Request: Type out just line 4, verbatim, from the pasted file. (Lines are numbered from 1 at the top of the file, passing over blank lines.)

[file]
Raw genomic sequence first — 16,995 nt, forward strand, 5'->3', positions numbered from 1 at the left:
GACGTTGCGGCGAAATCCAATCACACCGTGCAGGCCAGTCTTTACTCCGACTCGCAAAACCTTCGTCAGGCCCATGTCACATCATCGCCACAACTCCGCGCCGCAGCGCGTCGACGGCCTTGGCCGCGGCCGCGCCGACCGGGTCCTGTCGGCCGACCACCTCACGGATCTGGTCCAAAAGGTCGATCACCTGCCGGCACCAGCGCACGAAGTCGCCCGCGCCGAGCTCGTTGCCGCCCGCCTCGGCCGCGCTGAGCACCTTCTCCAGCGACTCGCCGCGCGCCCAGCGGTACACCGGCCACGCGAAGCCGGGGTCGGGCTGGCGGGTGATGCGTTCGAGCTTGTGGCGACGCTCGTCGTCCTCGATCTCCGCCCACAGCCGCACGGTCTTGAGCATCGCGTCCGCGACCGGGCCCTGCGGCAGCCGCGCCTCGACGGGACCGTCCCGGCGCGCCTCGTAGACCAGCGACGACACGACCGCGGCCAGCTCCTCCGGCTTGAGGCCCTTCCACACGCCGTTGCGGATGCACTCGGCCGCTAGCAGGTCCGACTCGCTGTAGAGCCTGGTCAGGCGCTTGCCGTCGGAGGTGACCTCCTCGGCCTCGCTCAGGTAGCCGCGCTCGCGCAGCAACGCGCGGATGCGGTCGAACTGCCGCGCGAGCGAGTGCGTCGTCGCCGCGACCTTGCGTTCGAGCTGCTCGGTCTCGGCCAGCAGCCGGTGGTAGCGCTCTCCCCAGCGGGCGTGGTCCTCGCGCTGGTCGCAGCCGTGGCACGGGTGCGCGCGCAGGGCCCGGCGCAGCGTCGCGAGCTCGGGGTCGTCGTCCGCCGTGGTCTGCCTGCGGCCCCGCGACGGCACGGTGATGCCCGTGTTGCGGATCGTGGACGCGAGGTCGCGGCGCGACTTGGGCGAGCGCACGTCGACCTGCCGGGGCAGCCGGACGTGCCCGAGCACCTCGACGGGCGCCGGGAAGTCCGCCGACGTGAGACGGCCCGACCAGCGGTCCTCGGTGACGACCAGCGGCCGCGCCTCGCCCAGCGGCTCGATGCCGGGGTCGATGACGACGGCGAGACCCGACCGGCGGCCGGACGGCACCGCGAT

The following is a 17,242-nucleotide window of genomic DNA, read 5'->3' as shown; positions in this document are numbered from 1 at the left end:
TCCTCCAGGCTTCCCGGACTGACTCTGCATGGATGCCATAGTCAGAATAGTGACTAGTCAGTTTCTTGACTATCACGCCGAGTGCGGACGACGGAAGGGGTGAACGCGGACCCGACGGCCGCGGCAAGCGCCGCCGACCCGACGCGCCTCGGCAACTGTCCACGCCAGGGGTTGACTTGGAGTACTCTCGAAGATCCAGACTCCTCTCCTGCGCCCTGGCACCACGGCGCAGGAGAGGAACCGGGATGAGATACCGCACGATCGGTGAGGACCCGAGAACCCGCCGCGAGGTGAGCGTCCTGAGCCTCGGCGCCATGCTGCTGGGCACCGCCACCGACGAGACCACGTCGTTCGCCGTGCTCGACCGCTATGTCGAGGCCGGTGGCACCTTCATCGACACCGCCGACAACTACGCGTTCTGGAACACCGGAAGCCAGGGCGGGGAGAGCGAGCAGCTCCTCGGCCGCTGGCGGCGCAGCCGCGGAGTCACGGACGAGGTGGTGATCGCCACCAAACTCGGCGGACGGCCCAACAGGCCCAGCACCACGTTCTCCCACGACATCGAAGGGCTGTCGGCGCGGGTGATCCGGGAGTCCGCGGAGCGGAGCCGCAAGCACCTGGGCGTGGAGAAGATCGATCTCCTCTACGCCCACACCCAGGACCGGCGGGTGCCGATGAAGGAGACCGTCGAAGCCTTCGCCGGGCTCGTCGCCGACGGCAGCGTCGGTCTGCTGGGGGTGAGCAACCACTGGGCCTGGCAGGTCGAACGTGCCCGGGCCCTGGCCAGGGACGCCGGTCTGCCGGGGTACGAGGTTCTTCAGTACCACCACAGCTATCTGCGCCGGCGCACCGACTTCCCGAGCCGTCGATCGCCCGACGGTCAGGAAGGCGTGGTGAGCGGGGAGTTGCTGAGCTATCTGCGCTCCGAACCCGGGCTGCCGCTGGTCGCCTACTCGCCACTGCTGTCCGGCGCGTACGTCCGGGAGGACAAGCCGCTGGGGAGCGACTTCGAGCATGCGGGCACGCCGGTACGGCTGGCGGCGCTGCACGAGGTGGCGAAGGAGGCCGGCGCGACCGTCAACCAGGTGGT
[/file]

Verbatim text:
TCCTCCAGGCTTCCCGGACTGACTCTGCATGGATGCCATAGTCAGAATAGTGACTAGTCAGTTTCTTGACTATCACGCCGAGTGCGGACGACGGAAGGGGTGAACGCGGACCCGACGGCCGCGGCAAGCGCCGCCGACCCGACGCGCCTCGGCAACTGTCCACGCCAGGGGTTGACTTGGAGTACTCTCGAAGATCCAGACTCCTCTCCTGCGCCCTGGCACCACGGCGCAGGAGAGGAACCGGGATGAGATACCGCACGATCGGTGAGGACCCGAGAACCCGCCGCGAGGTGAGCGTCCTGAGCCTCGGCGCCATGCTGCTGGGCACCGCCACCGACGAGACCACGTCGTTCGCCGTGCTCGACCGCTATGTCGAGGCCGGTGGCACCTTCATCGACACCGCCGACAACTACGCGTTCTGGAACACCGGAAGCCAGGGCGGGGAGAGCGAGCAGCTCCTCGGCCGCTGGCGGCGCAGCCGCGGAGTCACGGACGAGGTGGTGATCGCCACCAAACTCGGCGGACGGCCCAACAGGCCCAGCACCACGTTCTCCCACGACATCGAAGGGCTGTCGGCGCGGGTGATCCGGGAGTCCGCGGAGCGGAGCCGCAAGCACCTGGGCGTGGAGAAGATCGATCTCCTCTACGCCCACACCCAGGACCGGCGGGTGCCGATGAAGGAGACCGTCGAAGCCTTCGCCGGGCTCGTCGCCGACGGCAGCGTCGGTCTGCTGGGGGTGAGCAACCACTGGGCCTGGCAGGTCGAACGTGCCCGGGCCCTGGCCAGGGACGCCGGTCTGCCGGGGTACGAGGTTCTTCAGTACCACCACAGCTATCTGCGCCGGCGCACCGACTTCCCGAGCCGTCGATCGCCCGACGGTCAGGAAGGCGTGGTGAGCGGGGAGTTGCTGAGCTATCTGCGCTCCGAACCCGGGCTGCCGCTGGTCGCCTACTCGCCACTGCTGTCCGGCGCGTACGTCCGGGAGGACAAGCCGCTGGGGAGCGACTTCGAGCATGCGGGCACGCCGGTACGGCTGGCGGCGCTGCACGAGGTGGCGAAGGAGGCCGGCGCGACCGTCAACCAGGTGGT